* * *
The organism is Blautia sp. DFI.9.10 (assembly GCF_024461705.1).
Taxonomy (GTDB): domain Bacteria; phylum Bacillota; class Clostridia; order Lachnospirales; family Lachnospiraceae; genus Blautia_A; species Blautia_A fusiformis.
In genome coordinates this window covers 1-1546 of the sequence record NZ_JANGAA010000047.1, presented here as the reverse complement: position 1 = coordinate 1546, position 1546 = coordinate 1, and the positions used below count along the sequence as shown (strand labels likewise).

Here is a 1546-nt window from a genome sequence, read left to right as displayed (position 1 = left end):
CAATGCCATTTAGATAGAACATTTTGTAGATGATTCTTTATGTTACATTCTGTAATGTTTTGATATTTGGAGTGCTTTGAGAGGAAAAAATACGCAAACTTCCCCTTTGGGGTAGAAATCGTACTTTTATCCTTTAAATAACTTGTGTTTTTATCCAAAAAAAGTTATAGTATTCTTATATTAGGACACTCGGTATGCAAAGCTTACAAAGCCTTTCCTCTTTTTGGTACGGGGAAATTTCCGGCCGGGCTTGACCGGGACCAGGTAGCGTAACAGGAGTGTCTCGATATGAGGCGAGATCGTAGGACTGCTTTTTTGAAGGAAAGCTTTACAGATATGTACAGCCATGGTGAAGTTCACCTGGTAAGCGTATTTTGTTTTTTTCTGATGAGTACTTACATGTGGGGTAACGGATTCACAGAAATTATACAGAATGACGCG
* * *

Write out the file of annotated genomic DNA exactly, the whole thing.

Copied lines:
The organism is Blautia sp. DFI.9.10 (assembly GCF_024461705.1).
Taxonomy (GTDB): domain Bacteria; phylum Bacillota; class Clostridia; order Lachnospirales; family Lachnospiraceae; genus Blautia_A; species Blautia_A fusiformis.
In genome coordinates this window covers 1-1546 of the sequence record NZ_JANGAA010000047.1, presented here as the reverse complement: position 1 = coordinate 1546, position 1546 = coordinate 1, and the positions used below count along the sequence as shown (strand labels likewise).

Here is a 1546-nt window from a genome sequence, read left to right as displayed (position 1 = left end):
CAATGCCATTTAGATAGAACATTTTGTAGATGATTCTTTATGTTACATTCTGTAATGTTTTGATATTTGGAGTGCTTTGAGAGGAAAAAATACGCAAACTTCCCCTTTGGGGTAGAAATCGTACTTTTATCCTTTAAATAACTTGTGTTTTTATCCAAAAAAAGTTATAGTATTCTTATATTAGGACACTCGGTATGCAAAGCTTACAAAGCCTTTCCTCTTTTTGGTACGGGGAAATTTCCGGCCGGGCTTGACCGGGACCAGGTAGCGTAACAGGAGTGTCTCGATATGAGGCGAGATCGTAGGACTGCTTTTTTGAAGGAAAGCTTTACAGATATGTACAGCCATGGTGAAGTTCACCTGGTAAGCGTATTTTGTTTTTTTCTGATGAGTACTTACATGTGGGGTAACGGATTCACAGAAATTATACAGAATGACGCG